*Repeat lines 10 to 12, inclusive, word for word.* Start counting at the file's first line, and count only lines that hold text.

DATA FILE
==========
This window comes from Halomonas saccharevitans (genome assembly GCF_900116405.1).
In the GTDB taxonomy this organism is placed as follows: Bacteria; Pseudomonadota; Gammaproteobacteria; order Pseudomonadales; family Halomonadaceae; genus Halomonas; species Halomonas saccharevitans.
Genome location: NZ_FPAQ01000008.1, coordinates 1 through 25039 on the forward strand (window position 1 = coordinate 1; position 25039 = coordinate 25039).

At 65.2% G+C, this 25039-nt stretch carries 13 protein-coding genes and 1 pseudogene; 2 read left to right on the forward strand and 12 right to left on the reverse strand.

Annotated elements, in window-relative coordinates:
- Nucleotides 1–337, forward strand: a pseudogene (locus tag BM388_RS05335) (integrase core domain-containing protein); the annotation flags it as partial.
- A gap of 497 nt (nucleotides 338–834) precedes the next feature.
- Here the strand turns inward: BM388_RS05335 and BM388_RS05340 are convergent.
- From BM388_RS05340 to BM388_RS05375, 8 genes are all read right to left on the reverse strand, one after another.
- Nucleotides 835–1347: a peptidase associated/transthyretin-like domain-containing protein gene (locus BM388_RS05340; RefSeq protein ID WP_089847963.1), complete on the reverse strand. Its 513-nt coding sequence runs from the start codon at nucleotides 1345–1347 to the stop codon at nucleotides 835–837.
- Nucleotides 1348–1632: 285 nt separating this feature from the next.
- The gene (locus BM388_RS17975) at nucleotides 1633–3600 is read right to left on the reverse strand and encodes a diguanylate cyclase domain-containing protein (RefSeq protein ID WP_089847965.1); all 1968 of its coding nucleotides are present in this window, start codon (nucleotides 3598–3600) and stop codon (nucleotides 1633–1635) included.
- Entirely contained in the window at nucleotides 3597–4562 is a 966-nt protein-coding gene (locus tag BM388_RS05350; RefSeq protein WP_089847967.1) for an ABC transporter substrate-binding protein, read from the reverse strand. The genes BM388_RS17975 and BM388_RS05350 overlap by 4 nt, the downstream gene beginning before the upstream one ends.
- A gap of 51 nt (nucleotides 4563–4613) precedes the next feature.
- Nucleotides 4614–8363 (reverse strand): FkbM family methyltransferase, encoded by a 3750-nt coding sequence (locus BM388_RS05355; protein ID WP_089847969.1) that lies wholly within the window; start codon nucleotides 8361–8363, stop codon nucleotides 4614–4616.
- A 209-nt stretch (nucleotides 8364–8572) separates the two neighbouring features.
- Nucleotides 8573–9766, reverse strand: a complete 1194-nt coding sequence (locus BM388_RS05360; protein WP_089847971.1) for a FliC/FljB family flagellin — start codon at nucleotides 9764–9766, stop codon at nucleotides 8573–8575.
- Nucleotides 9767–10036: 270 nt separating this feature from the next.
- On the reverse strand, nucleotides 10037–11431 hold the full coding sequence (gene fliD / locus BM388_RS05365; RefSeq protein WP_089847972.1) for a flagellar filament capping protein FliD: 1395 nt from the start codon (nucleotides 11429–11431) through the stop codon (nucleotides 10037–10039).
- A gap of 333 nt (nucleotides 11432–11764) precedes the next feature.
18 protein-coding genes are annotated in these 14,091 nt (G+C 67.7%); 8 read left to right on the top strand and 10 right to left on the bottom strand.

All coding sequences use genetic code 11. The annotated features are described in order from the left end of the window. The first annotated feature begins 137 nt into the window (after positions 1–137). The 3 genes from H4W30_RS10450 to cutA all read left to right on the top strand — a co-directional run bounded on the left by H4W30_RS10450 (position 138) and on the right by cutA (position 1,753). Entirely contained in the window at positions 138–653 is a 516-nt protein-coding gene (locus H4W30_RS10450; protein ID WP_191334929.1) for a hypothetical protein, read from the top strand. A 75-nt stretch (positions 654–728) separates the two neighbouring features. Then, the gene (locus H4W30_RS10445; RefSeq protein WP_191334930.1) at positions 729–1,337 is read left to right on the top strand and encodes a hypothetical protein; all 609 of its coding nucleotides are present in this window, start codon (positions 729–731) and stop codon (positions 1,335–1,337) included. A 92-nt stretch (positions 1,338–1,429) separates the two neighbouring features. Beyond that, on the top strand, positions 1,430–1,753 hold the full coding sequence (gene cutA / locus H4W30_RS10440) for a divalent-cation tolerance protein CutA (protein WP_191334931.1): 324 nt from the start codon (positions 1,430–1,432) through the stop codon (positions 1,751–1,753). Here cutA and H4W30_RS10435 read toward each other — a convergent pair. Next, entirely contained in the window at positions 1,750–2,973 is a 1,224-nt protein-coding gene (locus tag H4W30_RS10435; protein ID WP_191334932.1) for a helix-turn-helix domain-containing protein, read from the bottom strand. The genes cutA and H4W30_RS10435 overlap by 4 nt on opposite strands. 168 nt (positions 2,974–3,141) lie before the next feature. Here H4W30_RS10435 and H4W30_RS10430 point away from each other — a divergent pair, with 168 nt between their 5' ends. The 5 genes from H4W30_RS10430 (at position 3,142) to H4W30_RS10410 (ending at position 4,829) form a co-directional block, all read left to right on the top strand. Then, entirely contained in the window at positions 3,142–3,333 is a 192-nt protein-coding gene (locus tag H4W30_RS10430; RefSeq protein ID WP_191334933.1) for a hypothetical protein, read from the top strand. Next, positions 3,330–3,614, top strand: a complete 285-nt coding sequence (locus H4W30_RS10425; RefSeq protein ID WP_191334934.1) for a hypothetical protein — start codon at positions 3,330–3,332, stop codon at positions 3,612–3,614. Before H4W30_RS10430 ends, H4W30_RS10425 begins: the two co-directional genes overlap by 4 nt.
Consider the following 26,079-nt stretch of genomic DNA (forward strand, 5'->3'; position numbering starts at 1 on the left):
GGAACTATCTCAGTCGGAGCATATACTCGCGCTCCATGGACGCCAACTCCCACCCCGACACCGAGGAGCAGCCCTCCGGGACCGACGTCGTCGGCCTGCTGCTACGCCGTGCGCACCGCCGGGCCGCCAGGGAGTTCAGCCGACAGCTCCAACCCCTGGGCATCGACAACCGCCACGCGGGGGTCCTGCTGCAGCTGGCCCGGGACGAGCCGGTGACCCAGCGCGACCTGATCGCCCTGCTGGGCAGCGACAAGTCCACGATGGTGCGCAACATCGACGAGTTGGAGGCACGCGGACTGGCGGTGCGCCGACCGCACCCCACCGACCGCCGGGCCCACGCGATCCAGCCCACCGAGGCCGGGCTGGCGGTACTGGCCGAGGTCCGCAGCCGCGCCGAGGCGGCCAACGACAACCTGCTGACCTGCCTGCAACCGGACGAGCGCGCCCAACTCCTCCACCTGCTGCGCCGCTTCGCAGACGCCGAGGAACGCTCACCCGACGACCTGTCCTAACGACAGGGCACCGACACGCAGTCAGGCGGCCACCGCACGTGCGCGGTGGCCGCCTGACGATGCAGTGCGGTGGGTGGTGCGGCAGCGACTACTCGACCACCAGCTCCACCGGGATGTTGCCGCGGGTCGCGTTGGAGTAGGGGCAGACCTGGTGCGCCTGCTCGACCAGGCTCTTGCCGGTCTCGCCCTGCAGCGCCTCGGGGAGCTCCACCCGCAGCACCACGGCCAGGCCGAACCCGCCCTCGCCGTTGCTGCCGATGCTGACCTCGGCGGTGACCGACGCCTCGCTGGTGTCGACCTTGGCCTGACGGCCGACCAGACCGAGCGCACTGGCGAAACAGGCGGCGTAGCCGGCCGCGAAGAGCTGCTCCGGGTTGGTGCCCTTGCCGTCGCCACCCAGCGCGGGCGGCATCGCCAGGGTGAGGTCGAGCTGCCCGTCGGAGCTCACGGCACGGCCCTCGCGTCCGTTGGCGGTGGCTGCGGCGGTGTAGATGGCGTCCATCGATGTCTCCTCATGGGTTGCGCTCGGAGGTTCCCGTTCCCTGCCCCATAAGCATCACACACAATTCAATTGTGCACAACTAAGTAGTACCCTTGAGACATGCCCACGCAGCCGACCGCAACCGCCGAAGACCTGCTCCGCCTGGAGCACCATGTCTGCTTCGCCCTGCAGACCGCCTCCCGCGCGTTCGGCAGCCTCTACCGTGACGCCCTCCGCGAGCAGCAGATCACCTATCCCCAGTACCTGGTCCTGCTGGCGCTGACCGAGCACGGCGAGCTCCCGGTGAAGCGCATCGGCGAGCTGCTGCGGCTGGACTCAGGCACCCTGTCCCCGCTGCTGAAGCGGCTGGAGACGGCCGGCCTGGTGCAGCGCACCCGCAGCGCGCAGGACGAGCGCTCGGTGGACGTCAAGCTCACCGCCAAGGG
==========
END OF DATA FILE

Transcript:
- Nucleotides 835–1347: a peptidase associated/transthyretin-like domain-containing protein gene (locus BM388_RS05340; RefSeq protein ID WP_089847963.1), complete on the reverse strand. Its 513-nt coding sequence runs from the start codon at nucleotides 1345–1347 to the stop codon at nucleotides 835–837.
- Nucleotides 1348–1632: 285 nt separating this feature from the next.
- The gene (locus BM388_RS17975) at nucleotides 1633–3600 is read right to left on the reverse strand and encodes a diguanylate cyclase domain-containing protein (RefSeq protein ID WP_089847965.1); all 1968 of its coding nucleotides are present in this window, start codon (nucleotides 3598–3600) and stop codon (nucleotides 1633–1635) included.